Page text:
Cross-Gender Communications: Adapting Prehistoric Inclinations to A Modern Workplace Challenge
About 75 first-year associates at a prestigious law firm were emailed the same message asking them a question in two parts. The first part inquired about their interest in attending a specific workshop. The second part polled them about how they would prefer the content be delivered (in one 3-hour session, two 90-minute sessions, or three 1-hour sessions). EVERY woman responded by answering both parts of the question; MANY men simply responded “yes”.
Although I laughed upon hearing the story, I’m well aware that it makes historical sense. The fact is that men and women are DIFFERENT….not better, not worse, simply different. “Men were hunters, women were gathers” has a greater implication than “he brings home the bacon, she tends the garden”. Hunting takes sharp focus, high energy and attention. After all, even a modern man couldn’t simultaneously read email, listen to a webinar AND load up his bow and arrow to spear a savage for the family feast. Similarly, women were responsible for raising kids, cooking, tending fields, and a huge list of other chores. Our female ancestors created the concept of multi-tasking before there were even hyphenated words. But in today’s environment, are we truly multi-tasking?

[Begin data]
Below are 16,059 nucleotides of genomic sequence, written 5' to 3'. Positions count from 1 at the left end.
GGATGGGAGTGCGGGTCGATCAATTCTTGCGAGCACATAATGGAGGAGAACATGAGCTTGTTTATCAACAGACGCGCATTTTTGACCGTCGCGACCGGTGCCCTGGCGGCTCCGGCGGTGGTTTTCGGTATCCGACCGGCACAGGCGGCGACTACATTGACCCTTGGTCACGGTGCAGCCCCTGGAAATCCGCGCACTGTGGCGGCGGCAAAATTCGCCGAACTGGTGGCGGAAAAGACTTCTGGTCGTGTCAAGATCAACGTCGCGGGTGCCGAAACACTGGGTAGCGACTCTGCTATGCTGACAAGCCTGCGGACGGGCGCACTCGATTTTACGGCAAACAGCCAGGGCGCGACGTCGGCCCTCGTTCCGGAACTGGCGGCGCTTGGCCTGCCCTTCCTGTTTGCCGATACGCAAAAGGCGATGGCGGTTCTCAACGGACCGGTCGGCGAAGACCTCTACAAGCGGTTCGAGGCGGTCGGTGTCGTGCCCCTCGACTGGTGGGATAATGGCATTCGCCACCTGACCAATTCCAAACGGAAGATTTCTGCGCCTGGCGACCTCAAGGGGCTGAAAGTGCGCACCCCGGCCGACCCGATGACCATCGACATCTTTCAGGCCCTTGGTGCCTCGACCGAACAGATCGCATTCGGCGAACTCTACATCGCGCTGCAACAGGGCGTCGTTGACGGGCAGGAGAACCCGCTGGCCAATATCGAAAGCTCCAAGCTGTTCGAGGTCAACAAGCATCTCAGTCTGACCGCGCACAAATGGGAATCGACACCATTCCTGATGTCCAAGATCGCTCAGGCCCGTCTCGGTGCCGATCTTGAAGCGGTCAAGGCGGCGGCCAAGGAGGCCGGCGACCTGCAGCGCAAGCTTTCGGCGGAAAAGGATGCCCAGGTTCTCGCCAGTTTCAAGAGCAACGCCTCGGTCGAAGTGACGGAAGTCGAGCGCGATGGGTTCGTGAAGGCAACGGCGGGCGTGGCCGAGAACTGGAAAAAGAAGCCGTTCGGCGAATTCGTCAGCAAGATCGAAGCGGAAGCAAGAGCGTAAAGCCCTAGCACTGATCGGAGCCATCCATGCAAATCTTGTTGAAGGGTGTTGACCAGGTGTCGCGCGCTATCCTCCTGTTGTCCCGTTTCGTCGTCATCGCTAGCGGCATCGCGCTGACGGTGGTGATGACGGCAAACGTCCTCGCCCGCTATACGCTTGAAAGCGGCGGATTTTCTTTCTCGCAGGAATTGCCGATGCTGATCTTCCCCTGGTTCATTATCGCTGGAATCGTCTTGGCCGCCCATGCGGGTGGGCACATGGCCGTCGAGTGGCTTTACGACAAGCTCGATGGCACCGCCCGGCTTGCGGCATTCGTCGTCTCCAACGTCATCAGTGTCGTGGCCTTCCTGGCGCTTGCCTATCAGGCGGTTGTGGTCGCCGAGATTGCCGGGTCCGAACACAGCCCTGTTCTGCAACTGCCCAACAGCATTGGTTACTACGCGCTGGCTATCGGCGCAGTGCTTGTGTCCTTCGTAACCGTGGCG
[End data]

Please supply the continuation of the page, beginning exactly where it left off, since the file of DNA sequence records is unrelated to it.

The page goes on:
“Fighting” To Be Heard
As society has evolved over the last hundred centuries, some prehistoric instincts like fight-or-flight have taken on modern applications (not too many tigers to avoid in the big city). Although we as humans have evolved and homogenized, there remain ancient tendencies faintly embedded in our patterns. The new challenge becomes applying these tendencies to the modern office environment. For instance, women are often cut off by men when speaking. I’ve addressed how to retaliate in the past, but this time let’s consider a woman’s delivery in the first place. If she kicks off her comment with the most important information presented first, then clearly focuses on one key point or idea, she could find a way to be heard without fighting for it. Plus, it sure beats the “flight” option of avoiding communication altogether for fear of being drowned out.
The Art Of Communication
While the email story is a good lesson, being thorough is a gender non-specific challenge. Men and women professionals alike can adopt the habit of examining our own work, whether through spoken word, email or US Mail. The “art” of communication is not as intimidating to learn as sculpture or watercolor; It is something we are all capable of mastering, with a little emotional intelligence and some smartly-projected ambition. By understanding the nature of the recipient, we can see our message through their eyes, and customize it accordingly. Right interaction with the opposite sex or gender, rather than remaining in perpetual warfare, is not only the most authentic approach to career advancement…..it’s the most effective. The reward is a fulfilling career rather than a tedious struggle.
For further reading on erasing the male/female divide in the workplace, check out our article on Gender Parity.